I used to work nights at a gas station

Because I worked alone and because the manager opened most mornings, it was my responsibility to make sure everything was clean and ready to start the new day. In theory, everyone cleaned whenever they got a chance in their shift, but in practice it was rare.

Our public bathrooms were outside, and even though the doors had keys, by the end of the day, especially, the bathrooms were as gross as you’d expect. Transients and carnies seemed to use it to take showers (both men’s and women’s just had a sink, toilet and mirror). In a way that’s anatomically impossible to happen on accident, feces, urine and used toilet paper could be just about anywhere. And for hygienic specifics that need no elaboration, on occasion the women’s bathroom would be far worse than the men’s ever could.

All of this was in addition to the expected grime and trash from the traffic of dozens of people who knew they didn’t have to clean up after themselves.

Continue reading “I used to work nights at a gas station”

Advertisements

Not even usual

The other day some of my faraway family came into town for a visit, and I got a chance to see my little cousins. I say, “little.” One is nine the other just turned a dozen, so they’re already pretty grown-up. Or at least I thought I was so at that age.

I can’t stand the 12-year-old. She’s started staring at people. Not to any practical purpose or to win a staring game, but just to do it.

It doesn’t bother me that she does it to me; it bothers me that she does it all. I had thought that was my thing.

Yes, I was that kid in Junior High and High School. But it was okay because I had figured out that it was socially taboo to stare at someone for a long period of time with an expressionless face, and I had figured it out on my own. By doing this simple thing, I could make other people intensely uncomfortable, which is far more entertaining that it has any right to be or you may be able to appreciate now.

But now she’s doing the same thing and for the same reasons (at least I assume), and that was my thing that made me oh so clever and unique.

She’s a cute girl, and will likely grow up to be very well-liked and well-adjusted, but I don’t think I’ll be able to forgive her this, ever.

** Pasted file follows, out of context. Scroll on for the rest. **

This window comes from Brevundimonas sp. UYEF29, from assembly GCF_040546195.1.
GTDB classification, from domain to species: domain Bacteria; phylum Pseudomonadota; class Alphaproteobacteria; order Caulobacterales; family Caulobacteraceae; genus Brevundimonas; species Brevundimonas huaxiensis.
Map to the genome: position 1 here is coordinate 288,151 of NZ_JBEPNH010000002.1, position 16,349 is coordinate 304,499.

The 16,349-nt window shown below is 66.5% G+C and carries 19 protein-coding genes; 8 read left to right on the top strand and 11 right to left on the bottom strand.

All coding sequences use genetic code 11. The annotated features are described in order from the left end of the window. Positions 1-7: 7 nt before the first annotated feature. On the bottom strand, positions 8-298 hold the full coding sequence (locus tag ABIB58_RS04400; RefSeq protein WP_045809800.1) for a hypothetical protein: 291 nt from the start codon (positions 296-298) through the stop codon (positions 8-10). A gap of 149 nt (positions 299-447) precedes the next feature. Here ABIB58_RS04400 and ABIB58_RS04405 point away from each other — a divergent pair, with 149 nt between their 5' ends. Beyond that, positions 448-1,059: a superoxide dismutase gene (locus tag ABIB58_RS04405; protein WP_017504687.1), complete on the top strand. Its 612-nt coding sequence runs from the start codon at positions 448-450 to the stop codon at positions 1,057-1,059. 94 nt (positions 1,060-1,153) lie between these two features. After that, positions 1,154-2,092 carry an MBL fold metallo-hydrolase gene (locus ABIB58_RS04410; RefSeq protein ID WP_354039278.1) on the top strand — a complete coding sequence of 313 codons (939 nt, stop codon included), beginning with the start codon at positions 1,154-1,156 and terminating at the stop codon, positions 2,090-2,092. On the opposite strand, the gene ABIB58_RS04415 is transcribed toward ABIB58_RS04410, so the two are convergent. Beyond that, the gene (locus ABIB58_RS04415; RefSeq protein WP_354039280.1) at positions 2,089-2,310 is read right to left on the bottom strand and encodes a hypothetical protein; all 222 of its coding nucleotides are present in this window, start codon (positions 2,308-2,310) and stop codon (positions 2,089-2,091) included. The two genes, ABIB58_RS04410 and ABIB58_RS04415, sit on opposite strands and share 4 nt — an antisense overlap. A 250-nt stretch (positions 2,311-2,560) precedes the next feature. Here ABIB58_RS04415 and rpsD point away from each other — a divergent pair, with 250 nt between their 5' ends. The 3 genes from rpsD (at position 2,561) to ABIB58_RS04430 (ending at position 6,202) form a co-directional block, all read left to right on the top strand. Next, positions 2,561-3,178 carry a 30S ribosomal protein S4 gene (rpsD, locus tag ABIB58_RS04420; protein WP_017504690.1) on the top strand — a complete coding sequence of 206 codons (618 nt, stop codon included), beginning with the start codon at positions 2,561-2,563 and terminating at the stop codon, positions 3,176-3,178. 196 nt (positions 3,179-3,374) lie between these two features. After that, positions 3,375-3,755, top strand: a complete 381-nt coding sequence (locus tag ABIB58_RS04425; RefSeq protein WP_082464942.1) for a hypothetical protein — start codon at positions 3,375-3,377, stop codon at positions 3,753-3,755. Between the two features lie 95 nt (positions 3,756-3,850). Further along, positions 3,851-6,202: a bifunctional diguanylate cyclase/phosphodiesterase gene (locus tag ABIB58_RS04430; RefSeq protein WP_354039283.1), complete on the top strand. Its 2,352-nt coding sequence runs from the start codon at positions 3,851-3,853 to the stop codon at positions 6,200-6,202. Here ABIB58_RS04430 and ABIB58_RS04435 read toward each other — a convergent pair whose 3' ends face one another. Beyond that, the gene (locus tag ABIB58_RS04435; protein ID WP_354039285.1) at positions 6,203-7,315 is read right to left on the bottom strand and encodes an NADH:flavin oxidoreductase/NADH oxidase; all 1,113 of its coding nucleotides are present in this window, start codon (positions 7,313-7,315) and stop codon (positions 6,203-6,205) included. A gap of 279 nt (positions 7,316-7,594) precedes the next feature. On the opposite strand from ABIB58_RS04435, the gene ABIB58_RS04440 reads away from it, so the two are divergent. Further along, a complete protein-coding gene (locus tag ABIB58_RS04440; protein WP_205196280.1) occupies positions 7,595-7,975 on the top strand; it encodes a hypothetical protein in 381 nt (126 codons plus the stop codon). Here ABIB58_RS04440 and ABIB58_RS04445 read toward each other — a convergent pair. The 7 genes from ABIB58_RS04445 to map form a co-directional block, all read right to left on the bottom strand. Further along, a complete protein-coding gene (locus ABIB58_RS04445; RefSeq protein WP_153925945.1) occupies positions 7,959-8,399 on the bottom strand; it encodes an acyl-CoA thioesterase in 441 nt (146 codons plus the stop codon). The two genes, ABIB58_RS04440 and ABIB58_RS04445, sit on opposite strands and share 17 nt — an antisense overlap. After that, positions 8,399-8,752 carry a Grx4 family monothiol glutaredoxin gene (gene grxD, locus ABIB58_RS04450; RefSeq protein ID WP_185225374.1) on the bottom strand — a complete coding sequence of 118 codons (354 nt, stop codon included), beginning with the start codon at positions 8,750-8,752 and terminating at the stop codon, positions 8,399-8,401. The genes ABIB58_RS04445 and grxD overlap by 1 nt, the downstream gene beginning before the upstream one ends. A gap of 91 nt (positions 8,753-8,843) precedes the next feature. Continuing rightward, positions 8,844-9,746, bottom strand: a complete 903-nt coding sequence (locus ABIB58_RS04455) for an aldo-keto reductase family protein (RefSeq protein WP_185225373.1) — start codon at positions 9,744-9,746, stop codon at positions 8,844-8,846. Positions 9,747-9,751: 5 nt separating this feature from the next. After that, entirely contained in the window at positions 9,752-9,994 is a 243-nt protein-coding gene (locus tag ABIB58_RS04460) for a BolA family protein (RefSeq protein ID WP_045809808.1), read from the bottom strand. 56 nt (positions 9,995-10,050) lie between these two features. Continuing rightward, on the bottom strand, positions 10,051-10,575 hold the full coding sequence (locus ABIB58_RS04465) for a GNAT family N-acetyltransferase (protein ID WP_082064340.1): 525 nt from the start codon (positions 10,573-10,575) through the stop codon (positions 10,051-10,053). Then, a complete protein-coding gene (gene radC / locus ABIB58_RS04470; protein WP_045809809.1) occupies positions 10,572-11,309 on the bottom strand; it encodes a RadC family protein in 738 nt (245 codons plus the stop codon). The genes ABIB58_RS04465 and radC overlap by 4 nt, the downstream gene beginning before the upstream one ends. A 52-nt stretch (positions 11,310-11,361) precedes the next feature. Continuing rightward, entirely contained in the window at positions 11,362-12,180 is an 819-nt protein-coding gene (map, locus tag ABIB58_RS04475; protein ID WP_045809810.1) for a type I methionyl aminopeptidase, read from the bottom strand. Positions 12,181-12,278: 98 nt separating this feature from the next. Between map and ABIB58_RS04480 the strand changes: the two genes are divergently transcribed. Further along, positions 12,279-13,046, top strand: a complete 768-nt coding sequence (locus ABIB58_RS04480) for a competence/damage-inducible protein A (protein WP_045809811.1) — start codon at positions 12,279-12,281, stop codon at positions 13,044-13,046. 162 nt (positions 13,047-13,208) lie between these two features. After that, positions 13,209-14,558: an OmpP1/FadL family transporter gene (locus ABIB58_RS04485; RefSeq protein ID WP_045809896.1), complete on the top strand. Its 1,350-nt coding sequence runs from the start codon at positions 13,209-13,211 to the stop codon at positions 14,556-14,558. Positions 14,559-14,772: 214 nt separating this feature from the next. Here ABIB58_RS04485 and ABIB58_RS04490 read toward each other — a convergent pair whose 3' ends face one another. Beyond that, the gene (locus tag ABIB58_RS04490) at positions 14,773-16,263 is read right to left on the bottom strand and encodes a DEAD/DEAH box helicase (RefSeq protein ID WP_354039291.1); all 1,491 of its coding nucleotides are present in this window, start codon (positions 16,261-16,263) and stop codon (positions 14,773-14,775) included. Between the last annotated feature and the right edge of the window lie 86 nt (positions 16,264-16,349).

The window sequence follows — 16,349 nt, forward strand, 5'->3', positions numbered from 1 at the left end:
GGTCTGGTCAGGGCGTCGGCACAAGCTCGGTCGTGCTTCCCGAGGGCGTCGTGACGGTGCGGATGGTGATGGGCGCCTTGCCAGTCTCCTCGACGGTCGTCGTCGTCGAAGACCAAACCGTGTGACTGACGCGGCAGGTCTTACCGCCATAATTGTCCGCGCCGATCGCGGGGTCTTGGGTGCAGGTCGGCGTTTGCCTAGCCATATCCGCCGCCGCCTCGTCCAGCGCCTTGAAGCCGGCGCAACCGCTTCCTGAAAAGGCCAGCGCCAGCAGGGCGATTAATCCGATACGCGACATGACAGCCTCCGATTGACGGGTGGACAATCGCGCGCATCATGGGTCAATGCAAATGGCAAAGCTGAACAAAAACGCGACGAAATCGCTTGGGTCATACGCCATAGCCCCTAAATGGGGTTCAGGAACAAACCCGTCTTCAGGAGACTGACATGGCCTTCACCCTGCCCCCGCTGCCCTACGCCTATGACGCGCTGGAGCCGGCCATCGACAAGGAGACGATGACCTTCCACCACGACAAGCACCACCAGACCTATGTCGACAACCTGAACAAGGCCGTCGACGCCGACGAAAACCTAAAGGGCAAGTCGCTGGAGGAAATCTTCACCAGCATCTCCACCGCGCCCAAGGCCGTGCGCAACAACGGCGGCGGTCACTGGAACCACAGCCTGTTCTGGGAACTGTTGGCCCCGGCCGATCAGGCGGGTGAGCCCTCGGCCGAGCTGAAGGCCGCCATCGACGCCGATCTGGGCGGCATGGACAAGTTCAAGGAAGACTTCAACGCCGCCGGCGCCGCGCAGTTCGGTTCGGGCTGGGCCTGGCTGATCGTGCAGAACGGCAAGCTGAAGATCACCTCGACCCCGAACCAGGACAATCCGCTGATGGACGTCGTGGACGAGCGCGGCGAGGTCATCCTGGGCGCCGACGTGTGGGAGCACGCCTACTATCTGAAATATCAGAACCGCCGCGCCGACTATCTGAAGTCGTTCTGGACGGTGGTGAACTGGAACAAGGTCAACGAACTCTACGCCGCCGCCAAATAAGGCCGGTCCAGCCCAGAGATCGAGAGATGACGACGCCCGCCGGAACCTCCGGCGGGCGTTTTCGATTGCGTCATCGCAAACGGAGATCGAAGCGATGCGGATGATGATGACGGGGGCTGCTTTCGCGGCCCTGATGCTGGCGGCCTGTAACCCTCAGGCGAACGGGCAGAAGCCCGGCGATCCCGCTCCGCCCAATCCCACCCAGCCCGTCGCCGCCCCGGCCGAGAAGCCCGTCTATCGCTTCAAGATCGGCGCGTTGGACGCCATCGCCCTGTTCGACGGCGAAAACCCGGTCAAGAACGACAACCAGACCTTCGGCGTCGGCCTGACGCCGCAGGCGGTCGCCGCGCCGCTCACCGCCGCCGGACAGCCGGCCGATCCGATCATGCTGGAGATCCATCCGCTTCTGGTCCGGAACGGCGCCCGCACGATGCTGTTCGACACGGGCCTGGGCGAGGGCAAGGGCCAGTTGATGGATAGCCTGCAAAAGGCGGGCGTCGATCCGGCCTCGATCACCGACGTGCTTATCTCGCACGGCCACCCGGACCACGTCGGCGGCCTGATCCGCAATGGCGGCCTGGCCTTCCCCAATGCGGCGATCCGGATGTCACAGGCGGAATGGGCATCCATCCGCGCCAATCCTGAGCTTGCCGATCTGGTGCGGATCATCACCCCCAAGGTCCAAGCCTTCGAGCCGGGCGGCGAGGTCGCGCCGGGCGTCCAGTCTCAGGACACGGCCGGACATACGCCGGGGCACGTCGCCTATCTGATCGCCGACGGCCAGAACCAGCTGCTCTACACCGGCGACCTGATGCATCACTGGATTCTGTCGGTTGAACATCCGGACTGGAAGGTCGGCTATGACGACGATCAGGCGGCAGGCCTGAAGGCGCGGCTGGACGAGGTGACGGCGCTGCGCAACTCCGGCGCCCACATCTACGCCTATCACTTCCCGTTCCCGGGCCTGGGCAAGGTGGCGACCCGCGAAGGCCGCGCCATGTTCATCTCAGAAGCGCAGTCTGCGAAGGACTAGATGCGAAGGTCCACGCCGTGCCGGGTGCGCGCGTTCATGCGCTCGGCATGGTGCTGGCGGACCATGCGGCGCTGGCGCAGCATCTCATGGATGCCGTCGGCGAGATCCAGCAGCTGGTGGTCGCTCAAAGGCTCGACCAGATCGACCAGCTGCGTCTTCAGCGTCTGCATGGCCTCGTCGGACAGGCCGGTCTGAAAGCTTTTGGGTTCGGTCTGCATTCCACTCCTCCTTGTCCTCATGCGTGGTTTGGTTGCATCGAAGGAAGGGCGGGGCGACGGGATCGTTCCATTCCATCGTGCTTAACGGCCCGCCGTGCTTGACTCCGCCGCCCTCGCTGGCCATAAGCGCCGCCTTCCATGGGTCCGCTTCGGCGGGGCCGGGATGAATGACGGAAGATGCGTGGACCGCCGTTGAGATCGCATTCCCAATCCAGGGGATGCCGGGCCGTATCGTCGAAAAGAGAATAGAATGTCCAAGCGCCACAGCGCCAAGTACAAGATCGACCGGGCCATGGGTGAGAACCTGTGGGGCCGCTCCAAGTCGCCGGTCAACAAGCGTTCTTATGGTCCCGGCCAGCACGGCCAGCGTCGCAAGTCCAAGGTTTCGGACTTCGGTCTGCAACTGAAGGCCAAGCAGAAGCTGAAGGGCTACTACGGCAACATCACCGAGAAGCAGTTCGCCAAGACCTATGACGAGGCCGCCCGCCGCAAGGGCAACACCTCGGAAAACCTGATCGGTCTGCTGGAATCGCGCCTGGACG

There are some things I just don’t like to acknowledge, and my lack of uniqueness is one of them. Yes, yes, we’re all unique and beautiful snowflakes, but when you’re a child, you’re told and can honestly believe (because everyone else seems to believe it) that you’re really super special and no one else is like you. When you’re five being bright is enough to be called a genius. No one is actually talking about you, they’re talking about what you may one day become. But life goes on and potential shrinks and one day being “smart for your age” no longer matters, just being smart does. By early adolescence, you aren’t actually as smart, artistic, or athletic as you had been convinced you were, but you still want to be special. And as you exit childhood, you start to realize other people actually perceive you. If you can’t excel, one of the ways to stay special is just to do something weird.

Maybe I’m drifting off topic here, but what an amazing revelation it was then that you can affect someone else’s life by doing nothing but looking, just looking. How proud I might be of figuring it out–if not for a cousin coming along to throw in my face it’s just something some people do.

Not that I didn’t know all of this before. Working at a convenience store quickly horrified me as I (and I’m sure anyone who’s worked a customer service job) realized that people are all the same. If you place us in a given situation, we will all behave in the same way, ask the same stupid questions, and make the same tired jokes everyone before us has, all the while fully convinced of our own individuality and wit.

So I wasn’t even weird. I was just common without virtue or benefit. It’s insulting, and she insulted me whether she realizes it or not.

I’m totally not getting her anything this Christmas.